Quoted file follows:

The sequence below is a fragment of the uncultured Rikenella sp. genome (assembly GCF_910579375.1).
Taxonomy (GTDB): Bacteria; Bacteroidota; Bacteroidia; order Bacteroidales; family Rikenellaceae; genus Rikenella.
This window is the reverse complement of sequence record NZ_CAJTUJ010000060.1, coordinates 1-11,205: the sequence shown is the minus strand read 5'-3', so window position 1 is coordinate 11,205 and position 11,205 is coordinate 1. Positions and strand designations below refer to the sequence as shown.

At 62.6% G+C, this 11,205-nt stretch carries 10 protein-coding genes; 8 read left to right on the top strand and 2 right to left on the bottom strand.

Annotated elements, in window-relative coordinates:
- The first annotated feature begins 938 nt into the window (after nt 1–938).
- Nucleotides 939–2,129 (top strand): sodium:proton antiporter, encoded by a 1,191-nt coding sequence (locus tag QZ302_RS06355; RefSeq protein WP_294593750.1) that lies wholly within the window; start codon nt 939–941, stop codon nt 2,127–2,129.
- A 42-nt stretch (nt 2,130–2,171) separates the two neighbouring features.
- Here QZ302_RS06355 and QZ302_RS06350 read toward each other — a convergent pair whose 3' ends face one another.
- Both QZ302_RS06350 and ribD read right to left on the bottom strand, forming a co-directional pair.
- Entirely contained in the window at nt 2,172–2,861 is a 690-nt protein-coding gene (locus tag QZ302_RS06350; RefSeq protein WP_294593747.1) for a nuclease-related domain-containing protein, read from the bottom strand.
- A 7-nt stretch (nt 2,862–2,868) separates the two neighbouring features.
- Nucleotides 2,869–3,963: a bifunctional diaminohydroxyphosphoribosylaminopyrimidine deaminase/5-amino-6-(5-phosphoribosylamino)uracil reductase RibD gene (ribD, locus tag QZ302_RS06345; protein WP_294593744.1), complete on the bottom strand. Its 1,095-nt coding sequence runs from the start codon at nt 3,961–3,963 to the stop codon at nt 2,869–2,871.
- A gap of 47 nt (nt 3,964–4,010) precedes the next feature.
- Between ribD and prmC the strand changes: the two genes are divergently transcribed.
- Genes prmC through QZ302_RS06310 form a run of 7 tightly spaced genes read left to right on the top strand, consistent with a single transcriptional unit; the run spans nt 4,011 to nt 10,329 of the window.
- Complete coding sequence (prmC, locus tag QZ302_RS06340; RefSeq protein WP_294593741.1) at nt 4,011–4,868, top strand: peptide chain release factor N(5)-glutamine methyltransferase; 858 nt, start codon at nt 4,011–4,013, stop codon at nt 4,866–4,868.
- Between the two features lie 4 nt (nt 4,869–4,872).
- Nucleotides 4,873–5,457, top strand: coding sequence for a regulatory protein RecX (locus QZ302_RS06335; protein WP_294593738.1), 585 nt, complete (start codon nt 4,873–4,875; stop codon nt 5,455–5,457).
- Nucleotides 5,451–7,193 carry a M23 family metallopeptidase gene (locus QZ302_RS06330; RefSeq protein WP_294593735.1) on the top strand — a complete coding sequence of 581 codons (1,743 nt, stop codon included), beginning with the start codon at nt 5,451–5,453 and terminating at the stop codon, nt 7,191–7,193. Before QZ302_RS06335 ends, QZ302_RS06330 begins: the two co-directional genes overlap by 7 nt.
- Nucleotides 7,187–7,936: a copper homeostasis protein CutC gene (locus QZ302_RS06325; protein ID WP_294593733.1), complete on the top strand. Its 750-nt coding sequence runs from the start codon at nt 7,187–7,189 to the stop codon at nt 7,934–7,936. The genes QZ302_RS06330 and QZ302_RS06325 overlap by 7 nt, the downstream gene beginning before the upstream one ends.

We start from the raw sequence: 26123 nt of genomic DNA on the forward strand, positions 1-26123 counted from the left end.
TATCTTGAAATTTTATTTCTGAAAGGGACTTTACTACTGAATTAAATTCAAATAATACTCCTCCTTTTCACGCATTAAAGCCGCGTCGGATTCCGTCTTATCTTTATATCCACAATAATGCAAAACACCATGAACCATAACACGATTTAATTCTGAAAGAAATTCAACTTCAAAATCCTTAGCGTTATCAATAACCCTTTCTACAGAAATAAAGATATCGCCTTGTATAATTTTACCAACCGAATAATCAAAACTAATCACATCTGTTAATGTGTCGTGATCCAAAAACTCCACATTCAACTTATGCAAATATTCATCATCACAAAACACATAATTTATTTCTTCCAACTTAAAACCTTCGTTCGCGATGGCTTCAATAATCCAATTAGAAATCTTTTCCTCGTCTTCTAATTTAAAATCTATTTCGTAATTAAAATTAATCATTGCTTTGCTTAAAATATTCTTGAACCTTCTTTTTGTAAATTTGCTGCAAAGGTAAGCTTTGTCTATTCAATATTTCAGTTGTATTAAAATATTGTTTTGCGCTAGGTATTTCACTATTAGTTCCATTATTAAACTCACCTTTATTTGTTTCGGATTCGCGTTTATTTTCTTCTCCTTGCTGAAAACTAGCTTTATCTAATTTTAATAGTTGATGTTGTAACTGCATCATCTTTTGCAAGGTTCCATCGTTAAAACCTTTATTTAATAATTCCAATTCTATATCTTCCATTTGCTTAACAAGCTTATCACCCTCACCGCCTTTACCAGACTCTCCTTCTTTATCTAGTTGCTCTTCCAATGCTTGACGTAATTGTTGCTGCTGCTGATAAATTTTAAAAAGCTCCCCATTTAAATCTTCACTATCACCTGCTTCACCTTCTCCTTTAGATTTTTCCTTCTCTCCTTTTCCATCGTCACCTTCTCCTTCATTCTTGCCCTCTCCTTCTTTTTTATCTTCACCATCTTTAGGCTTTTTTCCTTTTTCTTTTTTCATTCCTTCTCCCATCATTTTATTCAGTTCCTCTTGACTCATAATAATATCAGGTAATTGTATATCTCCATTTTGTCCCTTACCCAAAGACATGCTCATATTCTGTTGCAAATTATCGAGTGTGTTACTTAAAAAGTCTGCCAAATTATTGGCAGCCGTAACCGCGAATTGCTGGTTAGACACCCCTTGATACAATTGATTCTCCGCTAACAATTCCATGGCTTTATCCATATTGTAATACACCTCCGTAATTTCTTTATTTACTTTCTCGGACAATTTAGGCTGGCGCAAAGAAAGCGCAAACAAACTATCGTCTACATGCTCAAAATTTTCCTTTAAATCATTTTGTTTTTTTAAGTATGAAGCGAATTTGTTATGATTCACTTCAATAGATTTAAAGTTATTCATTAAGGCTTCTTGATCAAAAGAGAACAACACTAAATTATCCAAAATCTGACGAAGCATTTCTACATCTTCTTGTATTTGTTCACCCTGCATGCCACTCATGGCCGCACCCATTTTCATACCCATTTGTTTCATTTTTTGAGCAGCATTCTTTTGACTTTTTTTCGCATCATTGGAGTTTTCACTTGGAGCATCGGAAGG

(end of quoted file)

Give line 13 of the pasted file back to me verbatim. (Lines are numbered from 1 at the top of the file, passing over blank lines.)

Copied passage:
- Nucleotides 2,869–3,963: a bifunctional diaminohydroxyphosphoribosylaminopyrimidine deaminase/5-amino-6-(5-phosphoribosylamino)uracil reductase RibD gene (ribD, locus tag QZ302_RS06345; protein WP_294593744.1), complete on the bottom strand. Its 1,095-nt coding sequence runs from the start codon at nt 3,961–3,963 to the stop codon at nt 2,869–2,871.